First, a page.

“I feel above all else, printmaking makes one learn to be humble.”

Born in Chitoor, Andhra Pradesh on 15 July 1925, printmaker and sculptor Krishna Reddy studied art at the Vishwa-Bharati University, Santi Niketan, West Bengal. From 1947 to 1950 he headed the art section at Kalakshetra, Chennai. Later, with the help of philosopher-writer J. Krishnamurthy, Reddy traveled to Europe, where he spent his most impressionable years. From 1951 to 1952 he studied art at the Slade School of Fine Arts, University of London.

In later years, he worked under Hayter in Paris as Associate Director of the printmaking studio Atelier 17, as well as in the studios of Henry Moore in England, Marino Marini in Italy and Ossip Zadkine in Paris. It was at Atelier 17 that he first began to develop his unique printmaking technique.

He pioneered and mastered the color viscosity process, in which a metal plate is etched with acid or prepared with machine driven tools to form several layers. Intaglio color is applied by hand and excess ink, especially from the upper layers, is wiped off. The remaining colors are prepared with linseed oil. Each color has a different viscosity so as to repel each other on the plate. These colors are then rolled on the plate, with the help of rollers of different degrees of softness, the hardest reaching the lowest layers. Each print appears as an individual multicolored image. An outstanding innovator and experimenter, Reddy sees the plate as a sculpted surface, and intaglio printing as a three-dimensional process. By varying ink viscosity and roller density, he has achieved colors of extraordinary complexity on the plate. Reddy`s discovery of the principle of color viscosity has greatly simplified technical processes while at the same time increasing the expressiveness and intensity of the image.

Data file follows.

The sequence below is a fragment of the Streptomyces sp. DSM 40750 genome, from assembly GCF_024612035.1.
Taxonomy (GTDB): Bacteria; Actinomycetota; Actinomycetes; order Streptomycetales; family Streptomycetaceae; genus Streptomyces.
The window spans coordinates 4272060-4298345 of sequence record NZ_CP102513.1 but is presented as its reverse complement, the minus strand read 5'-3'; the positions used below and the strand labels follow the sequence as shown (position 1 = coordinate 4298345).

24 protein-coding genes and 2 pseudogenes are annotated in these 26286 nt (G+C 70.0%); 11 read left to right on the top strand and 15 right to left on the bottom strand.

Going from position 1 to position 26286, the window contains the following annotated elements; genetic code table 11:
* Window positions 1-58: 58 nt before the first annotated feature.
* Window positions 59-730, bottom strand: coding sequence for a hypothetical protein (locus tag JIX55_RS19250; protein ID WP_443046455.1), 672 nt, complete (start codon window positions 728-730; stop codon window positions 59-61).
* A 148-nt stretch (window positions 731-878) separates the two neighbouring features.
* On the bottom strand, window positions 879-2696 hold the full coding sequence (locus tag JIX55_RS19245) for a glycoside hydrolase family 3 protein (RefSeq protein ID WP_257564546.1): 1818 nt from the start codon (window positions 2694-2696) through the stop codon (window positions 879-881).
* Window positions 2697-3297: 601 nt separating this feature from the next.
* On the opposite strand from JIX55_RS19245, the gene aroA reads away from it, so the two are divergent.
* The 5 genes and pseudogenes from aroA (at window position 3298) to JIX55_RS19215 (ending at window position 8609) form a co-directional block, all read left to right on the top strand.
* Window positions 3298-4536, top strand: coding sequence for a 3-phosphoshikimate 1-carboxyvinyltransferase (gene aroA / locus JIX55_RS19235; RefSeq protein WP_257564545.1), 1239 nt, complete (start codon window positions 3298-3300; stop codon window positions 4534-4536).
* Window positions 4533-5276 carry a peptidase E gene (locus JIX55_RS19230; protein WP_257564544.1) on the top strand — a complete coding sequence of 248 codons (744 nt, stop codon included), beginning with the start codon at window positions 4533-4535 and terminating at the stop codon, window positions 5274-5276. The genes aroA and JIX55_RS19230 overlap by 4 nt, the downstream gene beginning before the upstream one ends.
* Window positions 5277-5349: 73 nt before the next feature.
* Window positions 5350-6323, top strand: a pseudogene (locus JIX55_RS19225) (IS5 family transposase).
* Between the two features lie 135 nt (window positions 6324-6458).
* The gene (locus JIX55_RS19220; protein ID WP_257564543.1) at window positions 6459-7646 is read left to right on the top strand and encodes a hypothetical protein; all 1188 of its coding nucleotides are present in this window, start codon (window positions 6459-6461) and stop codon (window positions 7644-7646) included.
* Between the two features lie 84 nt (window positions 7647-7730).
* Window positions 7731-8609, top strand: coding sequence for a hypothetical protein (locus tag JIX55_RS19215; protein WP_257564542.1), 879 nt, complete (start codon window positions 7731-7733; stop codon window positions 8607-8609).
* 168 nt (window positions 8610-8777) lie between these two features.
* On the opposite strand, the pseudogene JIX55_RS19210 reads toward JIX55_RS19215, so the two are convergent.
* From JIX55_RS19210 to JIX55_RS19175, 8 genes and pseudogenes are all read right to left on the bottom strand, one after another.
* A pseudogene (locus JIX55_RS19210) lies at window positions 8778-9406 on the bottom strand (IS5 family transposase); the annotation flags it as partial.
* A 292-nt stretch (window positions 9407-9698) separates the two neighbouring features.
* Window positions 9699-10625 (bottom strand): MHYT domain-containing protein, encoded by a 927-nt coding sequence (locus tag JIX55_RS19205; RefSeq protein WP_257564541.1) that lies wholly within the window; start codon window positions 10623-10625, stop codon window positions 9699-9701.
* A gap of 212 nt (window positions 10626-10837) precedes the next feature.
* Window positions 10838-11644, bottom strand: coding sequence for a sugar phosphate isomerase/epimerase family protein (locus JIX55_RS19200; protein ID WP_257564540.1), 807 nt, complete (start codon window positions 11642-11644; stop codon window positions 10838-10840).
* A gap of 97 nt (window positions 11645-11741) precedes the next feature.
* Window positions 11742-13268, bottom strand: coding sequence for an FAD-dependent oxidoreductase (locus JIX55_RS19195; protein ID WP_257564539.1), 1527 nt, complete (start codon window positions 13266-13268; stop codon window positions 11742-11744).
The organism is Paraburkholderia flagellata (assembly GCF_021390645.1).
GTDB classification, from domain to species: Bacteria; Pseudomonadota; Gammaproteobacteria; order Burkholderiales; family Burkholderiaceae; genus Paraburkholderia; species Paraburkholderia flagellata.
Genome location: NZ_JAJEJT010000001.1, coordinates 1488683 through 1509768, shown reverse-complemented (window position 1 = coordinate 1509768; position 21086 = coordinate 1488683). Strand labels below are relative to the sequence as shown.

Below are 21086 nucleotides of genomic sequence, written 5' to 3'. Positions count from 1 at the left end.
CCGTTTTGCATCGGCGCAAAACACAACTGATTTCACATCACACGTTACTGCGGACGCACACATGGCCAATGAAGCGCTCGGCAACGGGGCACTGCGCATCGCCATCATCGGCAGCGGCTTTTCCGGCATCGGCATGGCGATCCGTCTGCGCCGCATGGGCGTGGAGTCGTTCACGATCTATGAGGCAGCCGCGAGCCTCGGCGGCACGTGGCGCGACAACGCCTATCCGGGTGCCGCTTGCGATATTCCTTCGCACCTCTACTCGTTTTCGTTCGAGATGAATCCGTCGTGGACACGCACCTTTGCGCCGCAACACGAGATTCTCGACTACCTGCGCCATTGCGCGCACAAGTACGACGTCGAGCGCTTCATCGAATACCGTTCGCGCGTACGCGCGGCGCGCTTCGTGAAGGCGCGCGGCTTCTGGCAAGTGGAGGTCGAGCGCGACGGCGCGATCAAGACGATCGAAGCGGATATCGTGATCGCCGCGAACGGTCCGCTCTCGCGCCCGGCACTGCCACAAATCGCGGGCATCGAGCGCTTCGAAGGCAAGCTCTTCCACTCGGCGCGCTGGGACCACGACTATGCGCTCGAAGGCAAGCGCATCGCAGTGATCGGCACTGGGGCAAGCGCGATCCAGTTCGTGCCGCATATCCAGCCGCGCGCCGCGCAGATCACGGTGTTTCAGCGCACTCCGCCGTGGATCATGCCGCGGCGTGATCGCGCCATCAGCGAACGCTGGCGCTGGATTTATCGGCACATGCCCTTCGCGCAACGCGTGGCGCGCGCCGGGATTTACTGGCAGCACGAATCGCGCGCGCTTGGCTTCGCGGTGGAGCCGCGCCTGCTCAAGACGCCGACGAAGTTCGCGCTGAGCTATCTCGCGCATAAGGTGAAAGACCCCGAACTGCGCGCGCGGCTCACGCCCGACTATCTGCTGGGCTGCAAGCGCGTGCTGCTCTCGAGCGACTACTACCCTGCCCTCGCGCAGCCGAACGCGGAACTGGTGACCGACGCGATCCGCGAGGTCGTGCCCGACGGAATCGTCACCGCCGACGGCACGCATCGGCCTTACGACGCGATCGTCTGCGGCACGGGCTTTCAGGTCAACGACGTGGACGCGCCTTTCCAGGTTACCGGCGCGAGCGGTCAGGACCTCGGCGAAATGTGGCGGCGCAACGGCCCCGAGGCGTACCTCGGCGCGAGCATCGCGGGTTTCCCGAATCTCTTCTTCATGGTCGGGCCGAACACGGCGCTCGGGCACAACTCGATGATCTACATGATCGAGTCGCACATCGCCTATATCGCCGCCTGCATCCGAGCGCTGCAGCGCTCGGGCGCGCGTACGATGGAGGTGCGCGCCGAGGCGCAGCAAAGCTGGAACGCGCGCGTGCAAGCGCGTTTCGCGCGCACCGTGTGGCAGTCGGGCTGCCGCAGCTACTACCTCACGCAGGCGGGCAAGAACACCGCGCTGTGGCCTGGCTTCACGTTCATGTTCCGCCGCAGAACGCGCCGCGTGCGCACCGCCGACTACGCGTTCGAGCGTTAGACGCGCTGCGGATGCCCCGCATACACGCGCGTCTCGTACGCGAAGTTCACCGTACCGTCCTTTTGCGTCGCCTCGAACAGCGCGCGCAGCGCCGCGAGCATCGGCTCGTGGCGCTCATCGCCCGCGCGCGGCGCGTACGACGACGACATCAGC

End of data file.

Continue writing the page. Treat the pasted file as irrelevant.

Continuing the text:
His prints, often done in semi-abstract or abstract, revolve around subjects from nature, besides human figures. A worshipper of nature, he has an ability to invest each engraved plate with an elemental experience that subtly merges with the spiritual. Yet, what Reddy does is to strip his sketches of all-extraneous detailing. He has constantly followed his guru Nandalal Bose`s advise to look beyond mere imitation of nature.

There is very little comment on the human condition or the modern world in his works. There is a definite thematic and stylistic links between his prints and sculptures. The latter include works in bronze, stone, terracotta and marble. His works in marble have a feeling of elegance and poise. Reddy`s works, at most times, come from the real. The ‘Clown’ series, for instance, grew out of a visit to the circus along with his daughter. Among his popular large-scale sculptures is Aspiration, which was executed in Canada.

The artist counts print maker Giacometti as a major influence on him, one that resulted in his now familiar vocabulary of vertically extended images of clowns and women. Besides, his early years at Santi Niketan and the time that he spent with sculptors Henry Moore and Zadkine changed the way he approached both printmaking and sculpture.

During the 1950s, the quality of Reddy`s work began to be recognized at a number of individual and group exhibitions. He also began to teach more widely, at the American University, Washington and Stout, University of Wisconsin, Menomonie. He has participated in the International Symposium of sculpture held at St Margarathain, Austria in 1962 and in Montreal, Canada in 1964. Today, he serves on numerous award juries, ranging from the Society of American Graphic Artists to the Lalit Kala Akademi of India and directs the Graphics Program at New York University.

Reddy has written a comprehensive reference on the art of color printmaking, a book that doesn`t expect the reader to know a lot, but at the same time, doesn`t omit any technical detail. He talks about the necessity of simplification, of exploring the very essence of nature in one of the essays.

Awarded the Padma Shree in 1972, Reddy was also recently honored as one of the guest Invitees to the Silvermime National Print Biennial in USA. His works can be found in several private and public collections, including the Victoria and Albert Museum, London, the National Gallery of Modern Art, New Delhi, the Museum of Modern Art, New York, the National Gallery of Canada, Ottawa, the Albertina Museum, Vienna, and the National Gallery of Art, Washington, DC.

The artist passed away on 22 August 2018 in New York.